Hebrew Gomel: Space, Genre, Modernity

Natasha Gordinsky, Rafi Tsirkin-Sadan

Research output: Contribution to journalArticlepeer-review


This article explores the understudied role of Gomel as an important center of literary production during the emergence of Hebrew modernism at the turn of the twentieth century. Prominent writers such as Gershon Shofman, Yosef Haim Brenner, and Uri Nissan Gnessin fostered personal and literary dialogues in and with the city. By combining various methodological approaches—New Historicism, literary cartography, and regional history—we analyze the unique spatial dynamics that sparked Gomel's transformation into a laboratory of Hebrew modernism. While grounding our readings of Shofman, Brenner, and Gnessin in the spatial turn in literary theory, we argue that these three canonical Hebrew writers created literary texts that captured the urban experience of this eastern European Jewish metropolis.

We trace the evolution of Hebrew texts written in Gomel from a synchronic perspective and construct a detailed description of the town's literary-cum-cultural history. At the same time, we focus on Gomel's broader historical and geographical status within the Pale of Settlement and demonstrate how each of the three writers used a different literary genre—the urban miniature, the novel, and the novella—to create a unique representation of Gomel's urban space. Furthermore, by focusing on the chronotope of Gomel, our readings of Shofman, Brenner, and Gnessin underscore that these texts are grounded in Gomel's urban fabric through particular forms of local belonging, rather than an abstract notion of "uprooted" existence.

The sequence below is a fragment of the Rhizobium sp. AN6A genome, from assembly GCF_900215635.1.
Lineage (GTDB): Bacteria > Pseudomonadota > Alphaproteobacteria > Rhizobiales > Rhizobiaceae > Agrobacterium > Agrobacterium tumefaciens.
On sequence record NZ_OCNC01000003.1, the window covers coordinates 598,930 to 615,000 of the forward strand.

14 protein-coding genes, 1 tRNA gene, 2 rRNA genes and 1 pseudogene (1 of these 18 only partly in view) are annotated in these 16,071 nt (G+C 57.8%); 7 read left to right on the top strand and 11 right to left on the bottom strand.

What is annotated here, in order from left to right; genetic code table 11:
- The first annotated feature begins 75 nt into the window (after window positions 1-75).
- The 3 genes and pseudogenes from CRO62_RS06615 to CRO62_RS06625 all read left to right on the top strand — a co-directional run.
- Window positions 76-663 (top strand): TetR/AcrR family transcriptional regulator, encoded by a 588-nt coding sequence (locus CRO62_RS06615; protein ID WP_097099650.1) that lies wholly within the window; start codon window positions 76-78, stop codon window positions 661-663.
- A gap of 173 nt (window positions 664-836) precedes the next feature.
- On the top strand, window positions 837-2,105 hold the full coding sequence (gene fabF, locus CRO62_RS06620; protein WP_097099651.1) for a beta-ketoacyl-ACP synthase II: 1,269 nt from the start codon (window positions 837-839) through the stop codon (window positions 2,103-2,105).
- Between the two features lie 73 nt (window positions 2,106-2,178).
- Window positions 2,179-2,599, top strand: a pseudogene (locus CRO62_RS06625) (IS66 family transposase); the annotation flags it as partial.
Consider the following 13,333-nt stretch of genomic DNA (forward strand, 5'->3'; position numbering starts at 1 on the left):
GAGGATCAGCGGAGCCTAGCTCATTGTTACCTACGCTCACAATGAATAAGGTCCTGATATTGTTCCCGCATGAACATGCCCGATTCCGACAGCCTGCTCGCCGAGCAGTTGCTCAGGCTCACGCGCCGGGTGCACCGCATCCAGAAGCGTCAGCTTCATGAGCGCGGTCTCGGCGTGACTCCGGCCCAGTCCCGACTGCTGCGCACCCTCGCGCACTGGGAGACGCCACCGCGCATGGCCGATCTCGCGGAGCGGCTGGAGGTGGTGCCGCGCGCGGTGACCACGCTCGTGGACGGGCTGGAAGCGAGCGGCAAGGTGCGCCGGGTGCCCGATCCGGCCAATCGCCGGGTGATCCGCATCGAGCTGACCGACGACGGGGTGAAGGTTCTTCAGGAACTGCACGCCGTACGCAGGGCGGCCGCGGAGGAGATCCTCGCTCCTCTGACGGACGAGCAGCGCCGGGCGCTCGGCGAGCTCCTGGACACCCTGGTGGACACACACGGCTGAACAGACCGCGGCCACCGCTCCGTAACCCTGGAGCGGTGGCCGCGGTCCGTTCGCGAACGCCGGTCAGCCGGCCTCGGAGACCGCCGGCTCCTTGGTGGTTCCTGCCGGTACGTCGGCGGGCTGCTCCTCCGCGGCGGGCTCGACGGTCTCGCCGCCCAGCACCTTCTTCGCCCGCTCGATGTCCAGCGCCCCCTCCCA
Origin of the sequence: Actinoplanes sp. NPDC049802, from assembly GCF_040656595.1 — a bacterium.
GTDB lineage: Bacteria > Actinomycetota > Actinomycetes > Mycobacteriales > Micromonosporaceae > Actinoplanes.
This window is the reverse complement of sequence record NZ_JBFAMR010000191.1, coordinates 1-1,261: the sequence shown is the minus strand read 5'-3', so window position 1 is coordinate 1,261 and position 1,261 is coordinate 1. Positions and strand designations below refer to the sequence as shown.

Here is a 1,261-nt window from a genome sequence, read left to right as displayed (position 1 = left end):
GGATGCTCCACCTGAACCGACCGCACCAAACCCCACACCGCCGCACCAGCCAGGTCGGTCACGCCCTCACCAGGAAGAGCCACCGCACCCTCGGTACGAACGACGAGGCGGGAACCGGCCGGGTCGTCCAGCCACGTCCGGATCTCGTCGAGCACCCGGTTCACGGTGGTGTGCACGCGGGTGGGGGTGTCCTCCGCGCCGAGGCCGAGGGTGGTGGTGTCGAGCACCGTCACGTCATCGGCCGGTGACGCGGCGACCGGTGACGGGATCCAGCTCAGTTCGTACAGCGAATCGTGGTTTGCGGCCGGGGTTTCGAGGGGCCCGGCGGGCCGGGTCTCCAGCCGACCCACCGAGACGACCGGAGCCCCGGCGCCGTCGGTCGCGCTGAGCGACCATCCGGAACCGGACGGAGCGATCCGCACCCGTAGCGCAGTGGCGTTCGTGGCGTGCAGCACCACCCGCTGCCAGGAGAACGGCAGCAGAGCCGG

Original languageEnglish
Pages (from-to)424-451
Number of pages28
JournalJewish Quarterly Review
Issue number3
StatePublished - 2023

ASJC Scopus subject areas

  • Cultural Studies
  • Religious studies
  • History


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